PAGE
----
Cara Dillon: the big interview
John Martyn RIP

Potted Cara

Feisty. That was the word I was looking for. During the first part of the Cara Dillon interview, I admitted to having floundered while searching for the right word to describe the changes I had detected in Cara's voice on her new album Hill of Thieves. Was it mischievous? No. Sultry, sensual, strident? Not really. But there was attitude, of a sort I had not noticed before in Cara's vocals; she attributes this to the "different frame of mind" she has experienced since her twin boys arrived so prematurely just over two years ago. So feisty it is. The word was banned by the features editor when I worked at The Daily Telegraph. As someone who decides and enforces newspaper style, I can see why. It had become the first port of call for too many lazy writers. But it is STILL a good word if applied sparingly. I cannot recall the last time I used it, if I've used it at all, and you don't get much more sparing than that. Here, then, is the second part of Salut! Live meets Cara, a series of quick questions; the number usually depends on how many the person in the hot seat chooses to answer. It is short but sweet, telling us just a little more about her. And see her highly talented sister Mary in an obscure clip I managed to dig out at YouTube; it sits perfectly with the gem above, Cara in duet with Paul Brady, Sam adding exquisite piano.....

What has Somerset got beyond cider, morrismen and pub skittles?

Lots of greenery and the finest milk I have ever tasted.

How famous would you want to be?

As famous as you can without anyone knowing who you are.

Has Obama's election made you more optimistic about the world your children are growing up in?

I suppose so...only time will tell.
Were you good at school, or a tearaway?
I was a very, very good girl.
Best subject and worst?
English Lit and Maths
At what age did you realise you could sing well?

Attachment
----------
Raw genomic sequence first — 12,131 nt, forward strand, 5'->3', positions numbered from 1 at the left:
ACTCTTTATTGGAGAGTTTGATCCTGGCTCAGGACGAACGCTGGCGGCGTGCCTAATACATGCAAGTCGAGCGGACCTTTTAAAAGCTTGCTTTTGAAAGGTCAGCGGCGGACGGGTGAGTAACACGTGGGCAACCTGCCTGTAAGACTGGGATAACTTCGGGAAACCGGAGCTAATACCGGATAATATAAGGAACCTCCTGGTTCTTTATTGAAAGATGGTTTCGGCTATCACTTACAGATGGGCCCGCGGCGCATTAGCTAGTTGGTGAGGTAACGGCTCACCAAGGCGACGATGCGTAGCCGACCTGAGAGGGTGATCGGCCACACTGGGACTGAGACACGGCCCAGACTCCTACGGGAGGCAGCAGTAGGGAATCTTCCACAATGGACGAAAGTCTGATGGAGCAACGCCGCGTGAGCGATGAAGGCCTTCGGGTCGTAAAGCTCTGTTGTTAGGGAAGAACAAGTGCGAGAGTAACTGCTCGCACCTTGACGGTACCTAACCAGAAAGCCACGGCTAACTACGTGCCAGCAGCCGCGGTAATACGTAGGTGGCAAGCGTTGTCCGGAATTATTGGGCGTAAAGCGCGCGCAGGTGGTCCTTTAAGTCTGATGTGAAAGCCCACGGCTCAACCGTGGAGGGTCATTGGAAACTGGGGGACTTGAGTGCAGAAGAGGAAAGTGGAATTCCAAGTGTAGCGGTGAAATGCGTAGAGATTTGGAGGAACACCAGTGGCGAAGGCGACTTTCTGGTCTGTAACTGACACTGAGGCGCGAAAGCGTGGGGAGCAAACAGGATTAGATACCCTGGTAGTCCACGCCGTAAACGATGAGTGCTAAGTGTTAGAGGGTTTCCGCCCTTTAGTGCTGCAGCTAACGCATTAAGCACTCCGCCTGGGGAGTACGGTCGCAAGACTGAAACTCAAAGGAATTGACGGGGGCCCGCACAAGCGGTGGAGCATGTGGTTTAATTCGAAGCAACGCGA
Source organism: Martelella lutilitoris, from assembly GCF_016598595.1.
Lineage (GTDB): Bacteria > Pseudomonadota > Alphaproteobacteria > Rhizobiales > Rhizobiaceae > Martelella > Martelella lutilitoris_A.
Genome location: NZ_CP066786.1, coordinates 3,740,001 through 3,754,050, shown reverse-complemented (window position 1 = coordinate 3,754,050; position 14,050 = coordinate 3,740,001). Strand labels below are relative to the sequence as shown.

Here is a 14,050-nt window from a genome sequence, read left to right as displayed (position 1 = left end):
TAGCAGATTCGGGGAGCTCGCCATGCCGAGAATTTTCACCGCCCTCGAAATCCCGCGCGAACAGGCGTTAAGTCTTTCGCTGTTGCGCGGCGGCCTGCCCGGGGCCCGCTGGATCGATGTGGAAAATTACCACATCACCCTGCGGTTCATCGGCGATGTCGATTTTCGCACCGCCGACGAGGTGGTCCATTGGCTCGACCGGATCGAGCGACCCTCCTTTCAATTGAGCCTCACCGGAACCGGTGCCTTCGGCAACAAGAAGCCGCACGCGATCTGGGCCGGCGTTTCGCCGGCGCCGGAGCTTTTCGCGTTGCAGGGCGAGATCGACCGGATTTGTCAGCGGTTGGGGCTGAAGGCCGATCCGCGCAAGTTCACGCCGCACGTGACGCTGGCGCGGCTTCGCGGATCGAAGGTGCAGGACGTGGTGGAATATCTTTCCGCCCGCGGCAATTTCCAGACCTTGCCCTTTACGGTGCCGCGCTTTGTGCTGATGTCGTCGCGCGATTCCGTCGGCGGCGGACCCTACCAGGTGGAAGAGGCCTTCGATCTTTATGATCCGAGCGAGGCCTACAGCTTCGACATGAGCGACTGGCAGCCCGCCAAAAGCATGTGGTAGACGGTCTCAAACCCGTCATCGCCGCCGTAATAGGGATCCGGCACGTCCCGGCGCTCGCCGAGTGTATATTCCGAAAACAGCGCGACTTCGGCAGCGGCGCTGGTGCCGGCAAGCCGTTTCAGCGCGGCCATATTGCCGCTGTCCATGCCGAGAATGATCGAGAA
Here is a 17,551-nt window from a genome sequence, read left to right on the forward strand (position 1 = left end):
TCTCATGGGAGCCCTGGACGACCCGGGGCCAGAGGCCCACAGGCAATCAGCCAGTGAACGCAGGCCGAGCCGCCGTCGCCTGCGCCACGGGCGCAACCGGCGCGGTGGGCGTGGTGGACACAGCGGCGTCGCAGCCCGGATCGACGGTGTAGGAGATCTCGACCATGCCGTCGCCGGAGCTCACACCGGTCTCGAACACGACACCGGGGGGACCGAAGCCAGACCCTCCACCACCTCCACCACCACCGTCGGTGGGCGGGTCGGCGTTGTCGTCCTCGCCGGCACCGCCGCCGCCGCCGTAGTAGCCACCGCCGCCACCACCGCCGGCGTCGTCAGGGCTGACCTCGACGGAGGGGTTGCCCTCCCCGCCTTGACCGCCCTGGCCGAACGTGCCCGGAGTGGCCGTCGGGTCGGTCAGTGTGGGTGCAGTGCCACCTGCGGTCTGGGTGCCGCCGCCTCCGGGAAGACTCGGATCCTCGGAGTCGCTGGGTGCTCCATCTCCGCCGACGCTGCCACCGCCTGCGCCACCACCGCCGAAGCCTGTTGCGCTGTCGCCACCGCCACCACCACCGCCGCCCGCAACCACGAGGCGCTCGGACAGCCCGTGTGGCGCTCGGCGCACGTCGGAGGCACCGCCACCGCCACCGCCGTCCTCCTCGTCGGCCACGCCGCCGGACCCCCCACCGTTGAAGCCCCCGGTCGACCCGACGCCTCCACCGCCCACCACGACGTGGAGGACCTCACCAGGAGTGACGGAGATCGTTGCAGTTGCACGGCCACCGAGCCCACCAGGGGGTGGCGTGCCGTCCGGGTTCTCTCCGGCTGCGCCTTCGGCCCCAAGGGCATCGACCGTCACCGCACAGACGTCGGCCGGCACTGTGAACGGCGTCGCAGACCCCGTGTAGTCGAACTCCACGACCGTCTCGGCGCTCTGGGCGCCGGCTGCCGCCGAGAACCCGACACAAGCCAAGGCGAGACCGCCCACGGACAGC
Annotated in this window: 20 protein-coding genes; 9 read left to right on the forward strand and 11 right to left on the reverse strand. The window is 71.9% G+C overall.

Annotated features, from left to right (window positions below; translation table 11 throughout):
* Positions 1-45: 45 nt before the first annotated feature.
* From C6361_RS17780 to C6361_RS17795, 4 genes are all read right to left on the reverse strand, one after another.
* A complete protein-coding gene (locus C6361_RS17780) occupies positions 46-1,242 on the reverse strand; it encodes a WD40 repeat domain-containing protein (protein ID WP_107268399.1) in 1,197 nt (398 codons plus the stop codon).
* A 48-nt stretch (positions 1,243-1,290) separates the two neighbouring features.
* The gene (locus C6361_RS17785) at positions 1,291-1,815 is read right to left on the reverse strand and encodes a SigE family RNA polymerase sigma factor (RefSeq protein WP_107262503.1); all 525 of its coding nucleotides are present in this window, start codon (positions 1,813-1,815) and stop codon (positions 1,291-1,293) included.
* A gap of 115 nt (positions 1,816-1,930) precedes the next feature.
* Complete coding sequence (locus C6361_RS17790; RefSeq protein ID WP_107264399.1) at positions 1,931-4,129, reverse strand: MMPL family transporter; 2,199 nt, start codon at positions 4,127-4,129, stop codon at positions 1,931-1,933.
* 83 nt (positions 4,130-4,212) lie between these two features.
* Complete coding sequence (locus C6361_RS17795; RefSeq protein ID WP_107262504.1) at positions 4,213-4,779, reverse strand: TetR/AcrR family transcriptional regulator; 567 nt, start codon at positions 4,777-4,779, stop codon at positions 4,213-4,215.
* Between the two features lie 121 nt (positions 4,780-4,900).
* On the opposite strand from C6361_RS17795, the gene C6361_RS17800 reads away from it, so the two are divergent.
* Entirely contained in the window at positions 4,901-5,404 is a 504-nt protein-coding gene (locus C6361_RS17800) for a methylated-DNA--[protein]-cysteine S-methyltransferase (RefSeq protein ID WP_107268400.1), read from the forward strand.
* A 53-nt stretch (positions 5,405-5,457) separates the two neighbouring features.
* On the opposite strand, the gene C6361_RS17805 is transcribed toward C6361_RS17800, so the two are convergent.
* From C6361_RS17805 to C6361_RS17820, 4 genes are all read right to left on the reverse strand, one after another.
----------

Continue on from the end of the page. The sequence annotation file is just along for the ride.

About 10

Best gig? Worst gig?

Best gig was playing in a 3000 year old Greek amphitheatre on Sicily, worst was playing in Limerick the same time as the all Ireland Gaelic Football final when eight people showed up ... very, very drunk.
What or where do you want to be 10 years from now?

I love not knowing what's around the corner... that's one of the bests part of what I do.



Never saw them but from their records Deanta with Mary Dillon were a good band.
This clip - introduced by Brendan Begley - is from the wonderful Irish language TV station TG4 that has some great music - go to and select Ceol from the menu for the archive.

Malcolm G. Fisher

Thanks for completing a fine interview, I very much enjoyed it and the links to the lovely videos of Cara, Sam, Paul Brady and the song by Mary Dillon that I had not heard before. The musical talent seems to pour from the very pores of the Dillon and Lakeman Families. It is a pity that I will not be around when Noah and Colm show us what their mixed genes will produce musically in a decade or so. All The Best, from Malcolm


Your feedback is most welcome. It can be a struggle to attract readers to a small, independent site and the single most important factor in ensuring the survival of Salut! Live has been the willingness of artists of the calibre of Cara - and, before her, Martin Simpson/Kate Rusby/Rachel Unthank/Marie Little/Vin Garbutt/Simon Nicol and former members of Fotheringay (with apologies to anyone I may have overlooked) - to give their time so generously.

Pete Sixsmith

I have just got hold of Hill of Thieves and it is as good as the Emirates Guru says it is. I was ambivalent about Cara until I saw her live at The Lowery in Salford last June and I realised that she was one hell of a lot more than good.The album is a real treat and I look forward to her recording The Yorkshiremans Lament in the future. Her take on Halifax could be interesting. Listening to it after a 1-0 win over Fulham is an added bonus.


Cara as a youngster in the Equation video for He Loves Me (Colin please make a blog about this very rare, exclusive video...):

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